When starting a garden for the first time, one of the first questions you may ask is if you should build a raised garden bed or start your plants right in the ground. Many different factors may influence your decision on this, so I have gathered as much useful information as possible to help you make your decision!
So are raised garden beds better than in-ground garden beds? No, not always. If you are in a very wet climate or have very poor and compact soil, raised beds may be your best option. If you live in a very hot and dry climate and have decent soil structure, then in-ground garden beds may be right for you.
Other factors might influence your decision on how to set up your garden bed. Raised beds definitely seem to be the more popular choice, but they aren’t always the best option. Continue reading to find out the pros and cons of each and how to easily get your garden beds started!
Raised Garden Beds Versus In-Ground Garden Beds
In order to decide if raised garden beds are right for you in your situation, let’s first look at what exactly makes a raised garden bed. A raised garden bed is a framed plot of soil and organic matter that sits on top of the ground. It has no base or floor – the bottom is left open to the ground. If a raised bed has a bottom and is constructed more like a box that is lifted off the ground, then it is basically container gardening. While some of the advantages and disadvantages of raised garden beds may also apply to container gardening, we will just be focused on raised garden beds in this discussion.
Raised Garden Beds
- Accessibility. Many individuals suffer from back issues or other physical ailments. With a raised bed being higher off the ground, gardeners do not need to bend over as often to plant, weed, and harvest crops.
- Better drainage. In an area that has a very wet climate or flooding concerns, a raised bed may be ideal. Water can drain through soil much easier if it is elevated from ground level.
- Plant earlier in the spring. In a colder climate where the ground freezes during the winter, the soil will warm up faster in the spring in a raised bed. This will allow the ability to work the soil sooner and get the first set of cold, hardy plants planted!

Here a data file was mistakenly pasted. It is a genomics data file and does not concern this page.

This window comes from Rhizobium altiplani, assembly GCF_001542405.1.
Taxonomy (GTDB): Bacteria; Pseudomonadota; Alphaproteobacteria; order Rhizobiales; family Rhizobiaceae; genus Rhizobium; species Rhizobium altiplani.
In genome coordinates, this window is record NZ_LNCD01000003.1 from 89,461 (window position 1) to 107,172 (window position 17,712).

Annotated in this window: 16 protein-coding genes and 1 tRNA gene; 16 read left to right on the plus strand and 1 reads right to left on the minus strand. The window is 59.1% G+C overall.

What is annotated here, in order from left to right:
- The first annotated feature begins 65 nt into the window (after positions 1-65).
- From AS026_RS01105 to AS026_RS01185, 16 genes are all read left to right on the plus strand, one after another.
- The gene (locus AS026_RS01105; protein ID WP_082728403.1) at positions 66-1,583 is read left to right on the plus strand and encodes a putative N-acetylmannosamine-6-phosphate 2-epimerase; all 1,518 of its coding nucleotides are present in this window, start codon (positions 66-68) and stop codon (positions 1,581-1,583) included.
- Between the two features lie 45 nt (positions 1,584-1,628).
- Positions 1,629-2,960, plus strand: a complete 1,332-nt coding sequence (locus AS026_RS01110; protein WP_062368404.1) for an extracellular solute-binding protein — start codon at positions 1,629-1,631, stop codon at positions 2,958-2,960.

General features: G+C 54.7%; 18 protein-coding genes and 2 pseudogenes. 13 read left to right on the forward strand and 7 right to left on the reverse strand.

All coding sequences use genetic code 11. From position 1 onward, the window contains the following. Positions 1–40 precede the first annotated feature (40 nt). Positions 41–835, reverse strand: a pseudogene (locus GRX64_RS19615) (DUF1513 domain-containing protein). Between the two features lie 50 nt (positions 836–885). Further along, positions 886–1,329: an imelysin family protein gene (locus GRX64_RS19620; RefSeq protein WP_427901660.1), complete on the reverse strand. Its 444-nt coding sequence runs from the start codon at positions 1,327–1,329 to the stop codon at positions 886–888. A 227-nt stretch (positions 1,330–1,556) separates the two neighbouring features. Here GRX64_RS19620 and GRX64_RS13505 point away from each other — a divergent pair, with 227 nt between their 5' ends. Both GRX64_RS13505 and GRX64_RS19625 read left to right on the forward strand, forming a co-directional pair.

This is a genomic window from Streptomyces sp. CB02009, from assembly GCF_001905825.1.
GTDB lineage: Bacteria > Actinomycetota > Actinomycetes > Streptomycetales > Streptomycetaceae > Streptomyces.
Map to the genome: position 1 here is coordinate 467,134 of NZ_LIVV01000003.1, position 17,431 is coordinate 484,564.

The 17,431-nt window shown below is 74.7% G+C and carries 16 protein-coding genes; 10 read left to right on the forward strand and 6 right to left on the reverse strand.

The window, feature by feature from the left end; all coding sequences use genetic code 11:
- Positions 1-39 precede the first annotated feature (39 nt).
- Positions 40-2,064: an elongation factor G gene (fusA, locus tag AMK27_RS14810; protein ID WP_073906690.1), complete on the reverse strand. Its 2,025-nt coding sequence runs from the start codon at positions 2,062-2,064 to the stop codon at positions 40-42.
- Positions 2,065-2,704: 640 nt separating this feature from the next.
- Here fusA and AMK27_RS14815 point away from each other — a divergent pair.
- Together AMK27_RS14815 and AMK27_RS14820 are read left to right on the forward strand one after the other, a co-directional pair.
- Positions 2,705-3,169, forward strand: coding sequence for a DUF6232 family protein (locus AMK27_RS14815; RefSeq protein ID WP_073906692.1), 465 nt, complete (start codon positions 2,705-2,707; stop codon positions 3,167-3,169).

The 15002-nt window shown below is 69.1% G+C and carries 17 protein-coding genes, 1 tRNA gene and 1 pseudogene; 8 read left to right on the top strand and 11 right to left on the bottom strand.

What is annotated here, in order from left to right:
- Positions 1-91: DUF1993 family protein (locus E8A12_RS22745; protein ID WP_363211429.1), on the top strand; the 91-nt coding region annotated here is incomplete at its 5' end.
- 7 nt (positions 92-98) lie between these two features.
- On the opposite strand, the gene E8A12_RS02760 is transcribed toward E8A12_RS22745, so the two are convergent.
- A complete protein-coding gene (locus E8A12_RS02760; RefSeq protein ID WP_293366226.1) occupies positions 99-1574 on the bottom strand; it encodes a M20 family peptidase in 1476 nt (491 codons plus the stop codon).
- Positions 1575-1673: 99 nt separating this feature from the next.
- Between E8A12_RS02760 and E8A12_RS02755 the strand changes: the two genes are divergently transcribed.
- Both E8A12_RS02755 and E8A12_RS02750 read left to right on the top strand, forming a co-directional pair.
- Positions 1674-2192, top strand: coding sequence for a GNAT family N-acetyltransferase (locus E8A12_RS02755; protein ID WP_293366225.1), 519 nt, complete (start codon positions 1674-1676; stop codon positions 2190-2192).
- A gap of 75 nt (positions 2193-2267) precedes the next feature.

- Aesthetics. Many people think a raised garden just looks better! Many options are available when it comes to material for the border/frame, so it’s easier to make it your own!
- Not permanent. Some places, such as a rented home or apartment, may not allow individuals to put a garden their land and/or dig in their ground. A raised bed can be moved around if it is built a certain way to make the frame portable.
- Better soil, quicker! With a raised bed, you get to choose what type of soil and amendments you want to fill it with. You will immediately have a great soil environment for your plants to thrive in if you do it correctly!
- Fewer weeds! We all hate weeds! If the ideal organic matter is added to the raised bed from the beginning, many weed seeds should be eliminated that would otherwise exist in the native soil.
- Less soil compaction. If a raised bed has a good amount of height, then animals, people, children, etc. will be less likely to step in the bed. This results in less soil compaction and keeps your soil aerated and well draining.
- Contain invasive plants. In a raised bed with a frame, invasive plants, such as mint or blackberries, can be more easily contained.
- Requires more watering. This may be the biggest reason not to use a raised garden bed. In a hot and dry climate, a raised bed will dry out more quickly, even in the best soil conditions. While mulching will help, a garden may need watered more often when using a raised garden bed.